I wouldn’t sweat ~3A, whether it’s 2.8A or 3.2A or whatever. Not everyone agrees with my decisions though and I certainly don’t know everything. There is a lot of unknown stuff happening in that driver.

Those tiny parts just don’t look like 4A would be their friend. For that matter they don’t really look like >1A would be their friend though, so who knows.

So we’re talking about the 2 pins on either side of the end of the chip away from the dot, right?

When I try to measure pins 3 and 4 voltages, what do you want that relative to? Is the ground ring ok?

Yes, 3 & 4 are the pins farthest away from the dimple.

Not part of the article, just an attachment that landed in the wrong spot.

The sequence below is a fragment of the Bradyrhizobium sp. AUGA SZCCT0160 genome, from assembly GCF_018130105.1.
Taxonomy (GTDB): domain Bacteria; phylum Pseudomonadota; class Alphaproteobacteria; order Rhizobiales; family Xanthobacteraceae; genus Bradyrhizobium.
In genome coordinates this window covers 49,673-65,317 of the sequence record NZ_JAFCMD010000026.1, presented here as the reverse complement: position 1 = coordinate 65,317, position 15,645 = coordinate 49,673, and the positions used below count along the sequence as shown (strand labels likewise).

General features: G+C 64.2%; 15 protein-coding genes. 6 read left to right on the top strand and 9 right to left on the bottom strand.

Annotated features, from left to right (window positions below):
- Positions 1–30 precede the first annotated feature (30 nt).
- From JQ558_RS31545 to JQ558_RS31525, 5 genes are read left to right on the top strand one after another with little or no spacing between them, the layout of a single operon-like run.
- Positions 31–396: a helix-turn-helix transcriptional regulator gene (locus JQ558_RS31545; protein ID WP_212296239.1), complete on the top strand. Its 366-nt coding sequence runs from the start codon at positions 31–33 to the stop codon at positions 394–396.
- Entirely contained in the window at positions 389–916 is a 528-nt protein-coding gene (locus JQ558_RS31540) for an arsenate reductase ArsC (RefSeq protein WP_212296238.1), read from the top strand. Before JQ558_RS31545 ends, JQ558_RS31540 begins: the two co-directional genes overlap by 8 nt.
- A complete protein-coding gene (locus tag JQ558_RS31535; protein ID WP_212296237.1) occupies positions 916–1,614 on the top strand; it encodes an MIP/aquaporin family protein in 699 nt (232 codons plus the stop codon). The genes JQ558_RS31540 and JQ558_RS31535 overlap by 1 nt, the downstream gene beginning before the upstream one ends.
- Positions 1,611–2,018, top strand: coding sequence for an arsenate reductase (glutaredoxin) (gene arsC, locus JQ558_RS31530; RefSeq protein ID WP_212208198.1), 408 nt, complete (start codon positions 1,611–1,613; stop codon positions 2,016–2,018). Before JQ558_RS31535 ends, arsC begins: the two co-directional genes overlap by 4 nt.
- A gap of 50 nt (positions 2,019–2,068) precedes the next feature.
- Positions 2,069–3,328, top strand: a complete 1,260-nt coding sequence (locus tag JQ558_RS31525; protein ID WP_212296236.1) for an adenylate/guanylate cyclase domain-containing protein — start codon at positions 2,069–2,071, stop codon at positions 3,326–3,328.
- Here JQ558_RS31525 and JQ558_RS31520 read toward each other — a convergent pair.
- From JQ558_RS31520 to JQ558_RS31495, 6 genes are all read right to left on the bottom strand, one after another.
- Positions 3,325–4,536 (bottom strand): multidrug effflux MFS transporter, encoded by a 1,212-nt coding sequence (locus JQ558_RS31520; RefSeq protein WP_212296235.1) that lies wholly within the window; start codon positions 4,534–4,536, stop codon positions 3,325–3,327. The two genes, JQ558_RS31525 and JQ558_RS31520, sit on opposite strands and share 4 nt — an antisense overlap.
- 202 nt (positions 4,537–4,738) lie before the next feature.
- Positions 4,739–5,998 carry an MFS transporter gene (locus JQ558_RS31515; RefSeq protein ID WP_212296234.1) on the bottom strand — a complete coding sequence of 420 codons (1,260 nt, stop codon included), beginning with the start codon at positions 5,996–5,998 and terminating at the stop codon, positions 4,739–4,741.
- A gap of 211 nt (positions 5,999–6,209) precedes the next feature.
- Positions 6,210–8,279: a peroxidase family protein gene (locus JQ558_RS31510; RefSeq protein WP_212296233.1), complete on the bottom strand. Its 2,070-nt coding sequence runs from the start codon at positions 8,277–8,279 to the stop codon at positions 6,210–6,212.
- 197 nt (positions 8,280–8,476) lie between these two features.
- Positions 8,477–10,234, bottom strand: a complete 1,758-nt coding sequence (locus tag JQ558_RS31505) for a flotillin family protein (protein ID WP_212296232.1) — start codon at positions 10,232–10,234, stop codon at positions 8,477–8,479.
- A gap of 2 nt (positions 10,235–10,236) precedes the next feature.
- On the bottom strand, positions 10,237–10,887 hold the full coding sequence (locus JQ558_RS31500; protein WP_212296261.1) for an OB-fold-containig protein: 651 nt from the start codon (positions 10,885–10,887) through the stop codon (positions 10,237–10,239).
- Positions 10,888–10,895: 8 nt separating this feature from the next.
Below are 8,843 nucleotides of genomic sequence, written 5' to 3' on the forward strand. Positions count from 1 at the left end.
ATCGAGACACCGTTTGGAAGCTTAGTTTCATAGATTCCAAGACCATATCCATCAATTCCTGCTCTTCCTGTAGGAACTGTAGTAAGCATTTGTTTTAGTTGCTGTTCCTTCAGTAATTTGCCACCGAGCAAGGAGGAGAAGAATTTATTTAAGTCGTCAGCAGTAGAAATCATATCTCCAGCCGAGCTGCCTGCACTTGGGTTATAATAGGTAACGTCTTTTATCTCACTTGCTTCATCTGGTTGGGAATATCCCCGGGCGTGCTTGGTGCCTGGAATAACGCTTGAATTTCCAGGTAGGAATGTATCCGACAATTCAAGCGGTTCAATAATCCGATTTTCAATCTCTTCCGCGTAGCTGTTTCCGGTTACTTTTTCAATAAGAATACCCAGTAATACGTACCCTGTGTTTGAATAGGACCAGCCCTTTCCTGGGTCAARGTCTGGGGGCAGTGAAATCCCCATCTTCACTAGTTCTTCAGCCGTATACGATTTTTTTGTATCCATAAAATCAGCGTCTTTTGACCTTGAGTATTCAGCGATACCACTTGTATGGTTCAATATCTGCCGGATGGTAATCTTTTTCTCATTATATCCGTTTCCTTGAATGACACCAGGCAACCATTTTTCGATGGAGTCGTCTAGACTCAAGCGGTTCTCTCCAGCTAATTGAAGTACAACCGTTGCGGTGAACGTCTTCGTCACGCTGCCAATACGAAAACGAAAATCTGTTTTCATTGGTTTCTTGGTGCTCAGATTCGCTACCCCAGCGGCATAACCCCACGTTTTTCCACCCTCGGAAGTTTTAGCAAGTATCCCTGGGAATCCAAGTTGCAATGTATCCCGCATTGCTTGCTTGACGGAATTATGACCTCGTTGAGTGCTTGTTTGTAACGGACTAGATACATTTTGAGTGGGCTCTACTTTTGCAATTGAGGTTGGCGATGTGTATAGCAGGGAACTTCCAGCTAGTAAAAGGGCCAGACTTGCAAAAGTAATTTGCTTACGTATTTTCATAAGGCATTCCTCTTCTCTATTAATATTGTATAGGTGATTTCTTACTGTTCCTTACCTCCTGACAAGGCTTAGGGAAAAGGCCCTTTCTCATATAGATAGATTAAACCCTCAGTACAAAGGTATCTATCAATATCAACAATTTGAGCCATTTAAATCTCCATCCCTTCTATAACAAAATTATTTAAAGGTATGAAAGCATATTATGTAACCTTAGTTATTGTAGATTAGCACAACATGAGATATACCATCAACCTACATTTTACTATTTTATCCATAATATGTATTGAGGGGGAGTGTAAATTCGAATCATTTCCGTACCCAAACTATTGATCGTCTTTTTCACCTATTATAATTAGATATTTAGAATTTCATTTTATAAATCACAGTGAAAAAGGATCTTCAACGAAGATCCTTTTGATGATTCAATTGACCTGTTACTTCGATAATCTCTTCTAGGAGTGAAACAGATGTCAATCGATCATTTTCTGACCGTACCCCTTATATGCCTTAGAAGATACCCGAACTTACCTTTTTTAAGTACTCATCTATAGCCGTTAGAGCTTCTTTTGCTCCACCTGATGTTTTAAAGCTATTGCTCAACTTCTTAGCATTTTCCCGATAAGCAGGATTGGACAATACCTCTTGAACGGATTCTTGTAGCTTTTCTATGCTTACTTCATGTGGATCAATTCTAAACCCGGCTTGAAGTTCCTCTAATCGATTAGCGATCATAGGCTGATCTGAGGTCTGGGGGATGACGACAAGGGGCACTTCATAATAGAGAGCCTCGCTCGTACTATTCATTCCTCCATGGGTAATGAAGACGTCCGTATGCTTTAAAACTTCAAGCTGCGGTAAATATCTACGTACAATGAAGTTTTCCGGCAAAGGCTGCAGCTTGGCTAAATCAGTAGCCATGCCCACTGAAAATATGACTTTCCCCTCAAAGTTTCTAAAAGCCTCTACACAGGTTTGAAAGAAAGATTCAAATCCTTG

Unfortunately I’m not 100% sure what’s going on there. We’d better start by measuring everything against the outer ground ring, but we may end up measuring against that big crescent shaped trace that everything* seems to hook up to. I don’t really understand the purpose of the separation between the “true” GND ring and the other one unless it has to do with implementing the Zener diode.

*This is what I mean by everything:
303 resistor
104 resistor
W8 diode
S4 diode (err, I guess it’s not hooked up to the crescent)
cap / white thing


Toroid OD (NOT incl wire, I think): 8.05 mm
Wire diameter: 0.30 - 0.40 mm (I took several measurements, I think some parts of the wire was near where it was soldered)

Voltages to (emitter side) ground ring with driver in medium mode:

Pin 3: 4.18V
Pin 4: 0.115V

EDIT: My resistors shipped from Digikey (25 0.1 and 25 0.2 ohms)

We really need to see all 6 voltages for best results. (I’ll most likely still be guessing though!)